I bet when you first read the title you thought it was over the top. This is from a company we worked with years ago that had less than 15 people when I first started working with them. I'll never forget the day this conversation took place. It still reminds me of the value of teaching coaching and what I do for a living.
A manager of one of our clients sites was extremely upset with one of his employees. He was in the "lobby", but due to the small size of the company, everyone could hear what was being said. The manager got in the employee's face, began to yell, literally called the employee stupid and began to use profanity. In the spirit of time I'll cut to the end of the story. The employee was extremely upset and abruptly left the company quitting without a two-week notice.
The manager had shared in a meeting with three other managers why he had blown his temper and lost it with this employee. As I sat in the meeting, I noticed that everyone in the ring was nodding when this manager was talking. I am not saying this manager did not have valid or invalid reasons for being upset, but what was amazing to me as we almost seem to gravitate to condoning the behavior. One of the managers made the comment that he also thought the employee was an idiot and that that employee did not have the power to hurt the company. I smiled countering this notion by saying, "We hired him what makes you think other people won't hire him or listen to him?"The room went silent!
I began to share my views by asking what I still feel are good coaching questions. I looked at the manager who yelled at the employee and said, "Void of why you were angry, what were you trying to accomplish?" the manager looked puzzled. He began to justify why he was angry and I stopped him and said that's not what I asked you, what I asked you was what were you trying to achieve?" The manager looked flustered with me. I asked him another coaching question. "How many times have you sat down with that employee and gone over performance and truly worked with him on a scheduled, regular basis to help him improve?" The manager not only look flustered, but was now angry with me. The manager looked at me and said, "I feel like you're putting me on the spot." I responded by asking if you felt defensive and he said yes. I concluded the meeting by saying, "Can you imagine how that employee felt being yelled at knowing 15 other people were hearing it? " I added, "I've asked you three simple questions, and you're already angry, frustrated and feeling defensive. I'm just wondering if this presents us with a sense of awareness of where we can improve as leaders."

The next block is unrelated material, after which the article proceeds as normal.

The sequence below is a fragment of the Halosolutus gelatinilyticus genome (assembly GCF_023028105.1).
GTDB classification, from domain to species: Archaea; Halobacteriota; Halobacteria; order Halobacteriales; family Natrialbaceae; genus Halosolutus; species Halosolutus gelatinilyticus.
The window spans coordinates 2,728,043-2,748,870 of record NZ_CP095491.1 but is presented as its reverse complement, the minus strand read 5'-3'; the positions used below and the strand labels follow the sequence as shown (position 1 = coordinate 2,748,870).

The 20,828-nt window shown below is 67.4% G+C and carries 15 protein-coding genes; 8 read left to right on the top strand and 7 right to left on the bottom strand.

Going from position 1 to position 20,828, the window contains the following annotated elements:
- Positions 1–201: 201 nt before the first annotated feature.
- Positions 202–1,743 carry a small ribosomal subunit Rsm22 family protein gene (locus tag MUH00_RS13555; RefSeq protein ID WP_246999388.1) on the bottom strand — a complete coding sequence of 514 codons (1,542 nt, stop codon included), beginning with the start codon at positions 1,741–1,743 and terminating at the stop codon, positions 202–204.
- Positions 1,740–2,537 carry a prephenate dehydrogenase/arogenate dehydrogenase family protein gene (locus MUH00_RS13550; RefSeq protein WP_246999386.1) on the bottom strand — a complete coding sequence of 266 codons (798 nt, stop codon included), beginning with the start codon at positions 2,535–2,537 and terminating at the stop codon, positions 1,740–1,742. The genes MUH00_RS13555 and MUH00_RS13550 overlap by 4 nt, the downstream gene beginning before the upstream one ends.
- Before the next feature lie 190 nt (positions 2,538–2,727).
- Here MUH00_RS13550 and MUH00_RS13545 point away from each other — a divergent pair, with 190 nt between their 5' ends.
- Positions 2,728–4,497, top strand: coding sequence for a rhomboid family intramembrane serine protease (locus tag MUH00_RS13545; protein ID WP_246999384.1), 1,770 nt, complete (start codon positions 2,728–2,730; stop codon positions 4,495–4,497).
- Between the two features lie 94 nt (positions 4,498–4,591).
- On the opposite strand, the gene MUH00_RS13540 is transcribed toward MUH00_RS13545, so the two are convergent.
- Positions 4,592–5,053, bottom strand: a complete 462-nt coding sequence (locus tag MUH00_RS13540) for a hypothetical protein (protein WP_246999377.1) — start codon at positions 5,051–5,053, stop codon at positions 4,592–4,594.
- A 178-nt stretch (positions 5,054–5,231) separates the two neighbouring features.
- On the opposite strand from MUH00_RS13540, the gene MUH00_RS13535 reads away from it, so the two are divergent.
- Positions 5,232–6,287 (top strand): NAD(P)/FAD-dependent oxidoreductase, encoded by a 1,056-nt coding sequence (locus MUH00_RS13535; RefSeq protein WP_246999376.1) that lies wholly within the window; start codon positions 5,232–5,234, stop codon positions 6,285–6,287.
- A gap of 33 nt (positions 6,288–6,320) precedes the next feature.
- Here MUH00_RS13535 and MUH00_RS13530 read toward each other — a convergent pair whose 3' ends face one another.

The owners asked me the same question I had asked of the manager- what was I trying to achieve? I said my ultimate objective was to get him to see that his behavior, whether warranted or unwarranted, had detrimental effects not just on himself, but the rest of the organization. Both owners raised their eyebrows and said thank you. I am not saying I am the reason for this company's success, because I'm not, but had we allowed that behavior of "leadership" to continue, it would have easily become a part of their brand and reputation! We need to get to the heart of challenges early and often, or they become a part of what we're know for.
Fast forward 15 years later these two owners are fantastic. Not because of me, but I go back to that first interaction of where things could've gone south. We sometimes justify our anger and frustration through whatever means we can, and we need to realize that we're accomplishing very little except for pushing people out of the company. The owners and I still talk about that conversation. We also talk about all the ways the managers have significantly gotten better at having the coaching conversations and how it has served as an incredible retention and recruitment tool.
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